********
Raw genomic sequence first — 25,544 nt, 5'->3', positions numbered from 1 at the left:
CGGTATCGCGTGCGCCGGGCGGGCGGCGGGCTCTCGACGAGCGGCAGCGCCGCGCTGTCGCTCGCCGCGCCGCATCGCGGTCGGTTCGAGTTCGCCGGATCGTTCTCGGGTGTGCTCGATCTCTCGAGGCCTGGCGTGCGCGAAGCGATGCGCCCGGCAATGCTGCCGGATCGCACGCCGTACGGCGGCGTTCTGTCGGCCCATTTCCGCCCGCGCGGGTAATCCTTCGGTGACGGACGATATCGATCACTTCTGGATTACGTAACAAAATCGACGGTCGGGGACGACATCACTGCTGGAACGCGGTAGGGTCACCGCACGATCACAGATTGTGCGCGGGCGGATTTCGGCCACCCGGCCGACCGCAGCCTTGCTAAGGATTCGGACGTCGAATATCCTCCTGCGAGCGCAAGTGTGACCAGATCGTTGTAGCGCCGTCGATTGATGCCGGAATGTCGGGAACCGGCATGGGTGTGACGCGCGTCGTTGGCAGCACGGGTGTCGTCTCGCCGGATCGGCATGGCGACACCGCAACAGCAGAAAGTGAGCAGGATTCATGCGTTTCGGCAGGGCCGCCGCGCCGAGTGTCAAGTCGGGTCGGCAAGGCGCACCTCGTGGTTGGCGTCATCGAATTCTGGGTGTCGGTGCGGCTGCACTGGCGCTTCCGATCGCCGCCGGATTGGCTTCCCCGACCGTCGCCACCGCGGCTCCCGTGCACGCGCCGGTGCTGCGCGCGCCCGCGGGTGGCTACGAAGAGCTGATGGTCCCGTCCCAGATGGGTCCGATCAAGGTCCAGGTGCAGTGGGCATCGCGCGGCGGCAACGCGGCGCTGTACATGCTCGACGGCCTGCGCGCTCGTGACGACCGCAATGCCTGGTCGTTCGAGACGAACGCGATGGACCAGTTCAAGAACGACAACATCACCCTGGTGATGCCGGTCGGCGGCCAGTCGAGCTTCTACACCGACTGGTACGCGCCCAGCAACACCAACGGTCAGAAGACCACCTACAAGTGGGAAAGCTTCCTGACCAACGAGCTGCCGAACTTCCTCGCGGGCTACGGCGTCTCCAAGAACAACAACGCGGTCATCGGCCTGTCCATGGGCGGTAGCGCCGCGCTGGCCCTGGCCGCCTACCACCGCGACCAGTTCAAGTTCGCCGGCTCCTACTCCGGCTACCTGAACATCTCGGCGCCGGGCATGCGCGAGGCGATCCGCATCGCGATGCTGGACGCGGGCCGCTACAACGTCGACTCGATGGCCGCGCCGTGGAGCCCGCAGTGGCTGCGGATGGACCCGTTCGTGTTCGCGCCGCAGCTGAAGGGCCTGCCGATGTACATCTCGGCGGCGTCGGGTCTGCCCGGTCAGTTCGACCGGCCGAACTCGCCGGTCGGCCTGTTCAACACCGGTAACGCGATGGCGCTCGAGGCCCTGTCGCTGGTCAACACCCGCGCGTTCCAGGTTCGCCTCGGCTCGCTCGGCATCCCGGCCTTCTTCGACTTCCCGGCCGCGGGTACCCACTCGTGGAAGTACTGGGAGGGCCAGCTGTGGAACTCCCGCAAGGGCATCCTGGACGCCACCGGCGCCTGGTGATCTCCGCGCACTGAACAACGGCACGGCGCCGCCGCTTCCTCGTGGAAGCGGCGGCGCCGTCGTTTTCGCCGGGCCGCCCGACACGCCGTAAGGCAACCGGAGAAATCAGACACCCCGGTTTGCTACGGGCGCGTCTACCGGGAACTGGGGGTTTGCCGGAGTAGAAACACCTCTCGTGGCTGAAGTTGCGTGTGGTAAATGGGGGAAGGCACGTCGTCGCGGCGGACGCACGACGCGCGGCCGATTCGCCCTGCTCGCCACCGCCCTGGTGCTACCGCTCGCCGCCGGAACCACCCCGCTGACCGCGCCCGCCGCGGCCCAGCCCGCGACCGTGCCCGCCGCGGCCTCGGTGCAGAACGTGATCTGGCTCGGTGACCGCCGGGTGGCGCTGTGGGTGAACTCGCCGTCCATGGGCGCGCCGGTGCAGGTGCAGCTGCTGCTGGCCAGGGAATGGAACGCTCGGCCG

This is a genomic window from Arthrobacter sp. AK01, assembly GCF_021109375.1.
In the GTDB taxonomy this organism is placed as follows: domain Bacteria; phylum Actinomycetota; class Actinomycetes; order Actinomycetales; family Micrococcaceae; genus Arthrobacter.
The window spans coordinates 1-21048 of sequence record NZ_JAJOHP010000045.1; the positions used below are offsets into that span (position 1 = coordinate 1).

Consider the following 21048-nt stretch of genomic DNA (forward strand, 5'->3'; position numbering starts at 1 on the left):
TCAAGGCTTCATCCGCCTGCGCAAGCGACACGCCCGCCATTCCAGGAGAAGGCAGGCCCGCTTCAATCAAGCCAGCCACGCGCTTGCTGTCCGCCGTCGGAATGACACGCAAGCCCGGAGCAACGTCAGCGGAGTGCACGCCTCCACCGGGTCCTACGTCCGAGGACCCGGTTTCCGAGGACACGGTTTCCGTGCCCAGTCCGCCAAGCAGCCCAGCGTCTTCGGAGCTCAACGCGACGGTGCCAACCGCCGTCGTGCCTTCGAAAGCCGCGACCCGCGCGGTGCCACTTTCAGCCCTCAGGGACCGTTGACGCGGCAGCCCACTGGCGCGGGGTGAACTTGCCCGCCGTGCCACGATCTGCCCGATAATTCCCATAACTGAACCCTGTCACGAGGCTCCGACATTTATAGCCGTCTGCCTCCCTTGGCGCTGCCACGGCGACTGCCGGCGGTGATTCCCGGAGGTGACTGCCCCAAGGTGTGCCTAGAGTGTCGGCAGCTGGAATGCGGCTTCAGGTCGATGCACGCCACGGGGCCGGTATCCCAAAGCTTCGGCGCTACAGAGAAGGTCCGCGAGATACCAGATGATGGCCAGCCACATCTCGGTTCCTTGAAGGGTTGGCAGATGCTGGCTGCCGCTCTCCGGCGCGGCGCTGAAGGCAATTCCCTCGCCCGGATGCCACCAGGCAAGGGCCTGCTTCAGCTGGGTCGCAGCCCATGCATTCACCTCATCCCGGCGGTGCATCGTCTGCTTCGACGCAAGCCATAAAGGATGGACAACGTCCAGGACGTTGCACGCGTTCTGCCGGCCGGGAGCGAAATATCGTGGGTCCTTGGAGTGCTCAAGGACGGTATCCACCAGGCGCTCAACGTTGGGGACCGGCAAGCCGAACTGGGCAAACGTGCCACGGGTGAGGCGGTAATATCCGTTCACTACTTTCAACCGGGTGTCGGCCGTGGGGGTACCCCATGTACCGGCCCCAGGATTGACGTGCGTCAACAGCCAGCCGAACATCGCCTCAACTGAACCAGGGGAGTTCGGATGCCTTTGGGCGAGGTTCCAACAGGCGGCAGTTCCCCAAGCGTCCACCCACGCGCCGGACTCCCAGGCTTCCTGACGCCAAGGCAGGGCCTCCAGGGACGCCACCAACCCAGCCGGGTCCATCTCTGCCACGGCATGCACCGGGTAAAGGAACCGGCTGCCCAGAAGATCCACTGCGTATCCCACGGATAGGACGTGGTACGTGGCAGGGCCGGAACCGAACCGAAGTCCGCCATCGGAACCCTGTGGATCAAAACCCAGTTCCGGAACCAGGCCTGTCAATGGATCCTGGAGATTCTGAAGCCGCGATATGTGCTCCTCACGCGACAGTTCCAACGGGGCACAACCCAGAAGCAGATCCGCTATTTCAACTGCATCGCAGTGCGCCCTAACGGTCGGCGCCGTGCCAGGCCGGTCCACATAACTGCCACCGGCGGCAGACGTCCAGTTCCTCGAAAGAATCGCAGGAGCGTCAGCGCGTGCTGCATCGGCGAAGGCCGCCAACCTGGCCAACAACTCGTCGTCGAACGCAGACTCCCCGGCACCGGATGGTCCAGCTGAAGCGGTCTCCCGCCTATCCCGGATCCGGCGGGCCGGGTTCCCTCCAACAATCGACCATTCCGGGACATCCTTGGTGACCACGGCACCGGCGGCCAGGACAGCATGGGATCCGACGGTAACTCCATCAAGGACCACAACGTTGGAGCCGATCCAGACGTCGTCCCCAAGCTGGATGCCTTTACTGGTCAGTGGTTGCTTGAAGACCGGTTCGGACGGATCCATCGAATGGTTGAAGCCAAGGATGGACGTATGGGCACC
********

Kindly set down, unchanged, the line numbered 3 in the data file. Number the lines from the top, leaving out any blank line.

This is a genomic window from Arthrobacter sp. AK01, assembly GCF_021109375.1.